The threat of year-round schools Howard's report: An experiment in education -- or just a form of political extortion?

November 02, 1995

EDUCATION OFFICIALS studying year-round schooling in Howard County have revealed it for what it is: not an experiment, but a form of political extortion.

It's another ugly alternative for officials to dangle over the heads of county officials and say, "If you don't give more money for school construction, you'll get year-round schools -- but good."

Why else would officials conclude in a report that year-round education would save a half-million dollars annually and could be accomplished quickly -- opposite the findings of some other Maryland school systems -- and then withhold a recommendation?

This tactic has the effect of delaying a conclusion, in effect holding year-round schooling over the heads of residents, too, who have shown scant support for it. A few decades after year-round education was initiated in the United States, with some systems trying and abandoning it, the concept remains at best a Sunbelt fringe movement.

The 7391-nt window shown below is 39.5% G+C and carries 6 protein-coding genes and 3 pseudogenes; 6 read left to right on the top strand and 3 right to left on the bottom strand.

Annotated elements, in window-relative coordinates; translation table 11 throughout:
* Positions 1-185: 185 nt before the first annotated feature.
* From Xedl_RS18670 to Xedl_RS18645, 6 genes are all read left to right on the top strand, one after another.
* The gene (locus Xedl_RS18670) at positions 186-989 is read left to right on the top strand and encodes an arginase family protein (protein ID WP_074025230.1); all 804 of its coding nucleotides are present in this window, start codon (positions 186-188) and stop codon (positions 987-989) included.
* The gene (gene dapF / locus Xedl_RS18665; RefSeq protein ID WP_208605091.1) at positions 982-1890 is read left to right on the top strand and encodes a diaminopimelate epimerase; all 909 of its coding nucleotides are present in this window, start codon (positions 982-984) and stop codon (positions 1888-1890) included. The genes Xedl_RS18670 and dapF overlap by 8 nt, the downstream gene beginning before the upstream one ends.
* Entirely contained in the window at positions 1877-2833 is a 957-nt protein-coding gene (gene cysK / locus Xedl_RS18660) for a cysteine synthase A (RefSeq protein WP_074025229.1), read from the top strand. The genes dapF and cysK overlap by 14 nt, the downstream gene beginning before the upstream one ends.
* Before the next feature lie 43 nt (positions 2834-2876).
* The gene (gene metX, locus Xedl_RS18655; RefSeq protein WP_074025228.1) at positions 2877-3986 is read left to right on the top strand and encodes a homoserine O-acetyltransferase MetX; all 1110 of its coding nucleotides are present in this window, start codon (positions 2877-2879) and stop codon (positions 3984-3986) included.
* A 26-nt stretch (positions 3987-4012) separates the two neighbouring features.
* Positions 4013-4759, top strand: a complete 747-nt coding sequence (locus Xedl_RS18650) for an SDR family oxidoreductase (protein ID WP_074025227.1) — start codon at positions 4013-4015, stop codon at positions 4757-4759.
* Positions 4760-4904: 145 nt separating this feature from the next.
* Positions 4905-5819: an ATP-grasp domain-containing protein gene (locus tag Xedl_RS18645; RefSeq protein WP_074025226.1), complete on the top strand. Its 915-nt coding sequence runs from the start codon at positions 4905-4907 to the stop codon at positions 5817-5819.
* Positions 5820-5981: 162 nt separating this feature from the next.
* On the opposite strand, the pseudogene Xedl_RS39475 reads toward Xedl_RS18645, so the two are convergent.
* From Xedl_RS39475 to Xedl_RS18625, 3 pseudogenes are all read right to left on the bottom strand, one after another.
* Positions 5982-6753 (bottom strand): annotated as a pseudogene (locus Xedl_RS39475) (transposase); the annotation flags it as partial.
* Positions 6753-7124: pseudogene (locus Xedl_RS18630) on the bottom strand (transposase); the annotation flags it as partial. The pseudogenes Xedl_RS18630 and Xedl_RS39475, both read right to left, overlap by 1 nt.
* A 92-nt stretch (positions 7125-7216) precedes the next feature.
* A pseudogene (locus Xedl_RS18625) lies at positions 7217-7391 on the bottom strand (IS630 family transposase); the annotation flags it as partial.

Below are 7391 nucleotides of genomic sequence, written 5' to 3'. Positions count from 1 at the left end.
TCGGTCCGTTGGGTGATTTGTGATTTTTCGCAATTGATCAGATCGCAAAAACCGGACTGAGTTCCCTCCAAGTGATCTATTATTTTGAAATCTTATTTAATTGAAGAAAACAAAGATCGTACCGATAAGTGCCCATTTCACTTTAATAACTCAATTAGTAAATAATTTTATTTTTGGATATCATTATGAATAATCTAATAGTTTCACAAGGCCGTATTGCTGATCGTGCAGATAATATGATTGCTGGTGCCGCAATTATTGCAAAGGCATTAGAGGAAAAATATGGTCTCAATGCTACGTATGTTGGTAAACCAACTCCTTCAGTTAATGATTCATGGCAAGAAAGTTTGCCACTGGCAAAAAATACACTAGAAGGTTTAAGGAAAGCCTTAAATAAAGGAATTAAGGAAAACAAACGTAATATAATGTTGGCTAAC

Further clues to the motivations of Howard officials came in the form of candid comments by school board chairwoman Susan Cook, who said she would support year-round education if county officials failed to adequately fund construction. That's about as plain as a threat can get, short of Ms. Cook's pasting little cutout letters together and mailing the missive to county headquarters.

In winning a $31,000 state grant to conduct its study, school officials say they promised only to come up with a model of what a program would look like, not to determine whether it was a good idea. That's the next step, they say. That didn't stop Ms. Cook from concluding that the report proved that Howard could put together an "effective, educationally sound, year-round education program."

How the report does this remains a mystery. How, for instance, can year-round schools be ruled feasible when officials never considered all the costs involved in implementing a plan? Whether this report lends credence to the year-round concept, it unfortunately hones the issue as a weapon in the sometimes ugly dialogue between school and county officials. The public has every right to feel resentment over this development, which amounts to nothing short of crass manipulation.

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